Tuesday, May 26, 2015

The Future of Minimum Wage Hikes

What a mess Los Angeles finds herself in, and fourteen of the fifteen city council members voted to make economic matters worse, so much worse.

One can only hope that the rising unemployment, cost of living, and the general economic malaise may quicken the better angels of Los Angeles to rethink or retract the forced minimum wage hike.

Then again, with the powerful public sector unions, and the private union lobbies still as strong as ever with a surging immigration workforce, it may take utter collapse, a la Detroit (with Illinois close behind) for large municipalities to learn that even they, for all their size and celebrity, cannot outwit or outdo market forces or natural law.

Is there any hope for big cities and bloated states to give up on the minimum wage?

Illinois Republican Governor Bruce Rauner once flirted with the idea of bringing down the minimum wage to the federal level. When the media backlash pounced on the idea, like a "GOP War on the Poor" War whoop, he backed off, and supported raising the minimum wage, as long as other regulations were removed to make it easier for businesses to open and thrive.

Illinois Governor Bruce Rauner
In February, 2014 the Chicago Tribune reported:

Almost a month ago, Bruce Rauner pledged at a Downstate candidates’ forum that if elected governor he would slash the state’s minimum wage by $1 to make it equal to the federal rate in an effort to make Illinois more economically competitive.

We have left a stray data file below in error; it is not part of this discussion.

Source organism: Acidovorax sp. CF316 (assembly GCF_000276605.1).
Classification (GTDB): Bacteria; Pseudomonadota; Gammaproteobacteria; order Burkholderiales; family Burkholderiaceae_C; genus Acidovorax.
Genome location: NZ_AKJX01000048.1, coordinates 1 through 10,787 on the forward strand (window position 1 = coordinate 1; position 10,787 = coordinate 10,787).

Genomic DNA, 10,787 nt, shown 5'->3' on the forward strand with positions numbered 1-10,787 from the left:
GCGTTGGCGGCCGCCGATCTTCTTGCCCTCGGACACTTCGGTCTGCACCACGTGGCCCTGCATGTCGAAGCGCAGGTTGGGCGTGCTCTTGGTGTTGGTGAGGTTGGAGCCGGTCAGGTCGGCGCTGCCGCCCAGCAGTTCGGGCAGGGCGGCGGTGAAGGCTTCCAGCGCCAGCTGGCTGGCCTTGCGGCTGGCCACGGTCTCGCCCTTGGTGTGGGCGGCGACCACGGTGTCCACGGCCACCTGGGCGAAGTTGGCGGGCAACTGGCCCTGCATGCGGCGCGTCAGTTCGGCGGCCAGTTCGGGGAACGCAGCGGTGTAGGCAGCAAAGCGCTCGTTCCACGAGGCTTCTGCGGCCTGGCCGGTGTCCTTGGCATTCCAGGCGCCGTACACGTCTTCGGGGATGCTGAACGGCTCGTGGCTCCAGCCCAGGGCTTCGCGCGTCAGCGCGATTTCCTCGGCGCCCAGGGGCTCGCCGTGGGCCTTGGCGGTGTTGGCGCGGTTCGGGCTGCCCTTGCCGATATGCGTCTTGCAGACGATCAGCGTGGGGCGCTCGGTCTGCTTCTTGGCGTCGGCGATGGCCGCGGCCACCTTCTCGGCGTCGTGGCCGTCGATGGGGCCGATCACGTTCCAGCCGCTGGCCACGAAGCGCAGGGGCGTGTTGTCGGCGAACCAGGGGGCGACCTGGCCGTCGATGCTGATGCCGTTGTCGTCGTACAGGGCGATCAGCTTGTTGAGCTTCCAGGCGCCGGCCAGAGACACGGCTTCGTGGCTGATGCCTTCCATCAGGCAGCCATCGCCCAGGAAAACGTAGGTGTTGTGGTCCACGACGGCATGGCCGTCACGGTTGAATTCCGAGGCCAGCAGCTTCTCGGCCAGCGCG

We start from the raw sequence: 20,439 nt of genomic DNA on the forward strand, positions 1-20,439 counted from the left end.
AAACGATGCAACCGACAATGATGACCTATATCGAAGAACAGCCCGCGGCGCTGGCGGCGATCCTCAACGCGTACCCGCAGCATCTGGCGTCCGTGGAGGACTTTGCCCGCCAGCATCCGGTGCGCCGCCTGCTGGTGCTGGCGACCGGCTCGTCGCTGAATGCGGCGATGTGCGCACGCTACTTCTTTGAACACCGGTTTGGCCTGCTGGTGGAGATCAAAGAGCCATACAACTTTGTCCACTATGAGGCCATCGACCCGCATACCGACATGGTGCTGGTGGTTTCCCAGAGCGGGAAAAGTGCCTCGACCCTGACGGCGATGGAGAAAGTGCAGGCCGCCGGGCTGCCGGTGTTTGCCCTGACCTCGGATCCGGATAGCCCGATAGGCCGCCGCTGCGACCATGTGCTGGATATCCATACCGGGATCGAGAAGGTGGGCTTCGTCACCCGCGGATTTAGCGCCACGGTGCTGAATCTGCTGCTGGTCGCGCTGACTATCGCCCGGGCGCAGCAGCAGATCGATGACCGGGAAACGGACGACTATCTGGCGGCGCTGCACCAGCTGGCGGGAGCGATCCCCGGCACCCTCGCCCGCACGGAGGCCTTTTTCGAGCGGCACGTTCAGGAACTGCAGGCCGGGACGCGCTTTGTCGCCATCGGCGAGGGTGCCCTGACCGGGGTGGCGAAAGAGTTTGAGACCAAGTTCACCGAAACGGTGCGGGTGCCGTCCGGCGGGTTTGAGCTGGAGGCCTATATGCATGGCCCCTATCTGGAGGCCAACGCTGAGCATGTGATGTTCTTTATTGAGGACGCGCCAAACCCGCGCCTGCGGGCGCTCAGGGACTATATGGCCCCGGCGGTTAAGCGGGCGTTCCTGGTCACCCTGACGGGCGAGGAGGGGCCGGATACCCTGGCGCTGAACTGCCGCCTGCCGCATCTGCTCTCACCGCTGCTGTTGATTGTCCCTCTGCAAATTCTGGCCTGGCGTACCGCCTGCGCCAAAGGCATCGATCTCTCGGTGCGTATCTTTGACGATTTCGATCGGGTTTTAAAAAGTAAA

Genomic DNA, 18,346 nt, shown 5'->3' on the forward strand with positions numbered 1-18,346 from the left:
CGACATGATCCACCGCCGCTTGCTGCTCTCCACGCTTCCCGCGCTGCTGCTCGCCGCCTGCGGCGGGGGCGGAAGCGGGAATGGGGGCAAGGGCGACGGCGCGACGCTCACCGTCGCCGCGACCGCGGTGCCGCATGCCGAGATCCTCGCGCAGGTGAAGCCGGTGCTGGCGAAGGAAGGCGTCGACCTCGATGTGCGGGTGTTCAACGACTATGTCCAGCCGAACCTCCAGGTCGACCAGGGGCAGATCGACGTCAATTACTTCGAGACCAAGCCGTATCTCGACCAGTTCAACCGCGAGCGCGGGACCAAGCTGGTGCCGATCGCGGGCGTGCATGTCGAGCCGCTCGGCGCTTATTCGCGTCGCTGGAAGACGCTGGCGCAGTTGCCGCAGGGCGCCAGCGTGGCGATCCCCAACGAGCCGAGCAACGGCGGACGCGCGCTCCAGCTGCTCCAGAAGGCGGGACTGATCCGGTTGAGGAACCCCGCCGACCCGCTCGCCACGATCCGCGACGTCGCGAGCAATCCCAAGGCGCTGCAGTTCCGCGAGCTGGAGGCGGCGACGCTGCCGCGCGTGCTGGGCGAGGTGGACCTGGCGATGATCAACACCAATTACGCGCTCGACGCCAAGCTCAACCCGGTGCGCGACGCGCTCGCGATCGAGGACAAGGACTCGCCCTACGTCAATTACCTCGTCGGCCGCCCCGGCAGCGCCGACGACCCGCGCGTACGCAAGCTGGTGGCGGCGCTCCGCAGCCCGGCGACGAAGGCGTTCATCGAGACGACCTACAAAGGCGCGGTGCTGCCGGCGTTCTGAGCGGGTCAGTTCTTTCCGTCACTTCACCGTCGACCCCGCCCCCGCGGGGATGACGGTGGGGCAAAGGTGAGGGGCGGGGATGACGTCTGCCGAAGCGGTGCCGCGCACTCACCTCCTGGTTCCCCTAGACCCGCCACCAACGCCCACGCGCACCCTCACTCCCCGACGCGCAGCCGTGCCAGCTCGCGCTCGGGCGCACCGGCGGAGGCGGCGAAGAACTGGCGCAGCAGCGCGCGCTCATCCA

Why would any governor not want to make his state competitive? Granted, the economics makes perfect sense. Lower the cost of doing business in a state, and the investments will come.

But the optics, the politics of toying with the minimum wage are fraught with risks, and Rauner learned his lesson:

“I made a mistake. I was flippant and I was quick,” Rauner told the Tribune as he continued a bus tour through southern Illinois.

“I should have said, ‘Tie the Illinois minimum wage to the national wage and, in that context, with other changes in being pro-business, I support raising the national minimum wage.’ I’m OK with that,” said the Republican from Winnetka.

Followed by:

Rauner acknowledged the minimum wage topic “a sensitive issue” but accused Democrats of ginning up a “class warfare issue” by creating a state that was “hostile to business,” leading to continued high unemployment.

In spite of his flub, which he corrected, Rauner may have opened a away for conservatives and free-market candidates to have an open, candid discussion about business operations and costs. Businesses pay wages, and thus should raise wages. Why would we want unaccountable, unknowledgeable politicians to spend money which could help entry-level workers learn skills and get better jobs later in life?

Still, to come out and say: "We need to lower the minimum wage" is asking for nothing but trouble, and forcing the wage is just too popular, with all the interest group rage and foment behind it.

Will the round of minimum wage hikes in big cities finally lead working people to recognize that forcing the wage will not a wealthier community create?

Could it be possible that strong leaders will risk their political careers and drive down costs and allow businesses to set the wage at the federal level? If businesses keep fleeing big cities, perhaps the discussion about the wage will be moot.

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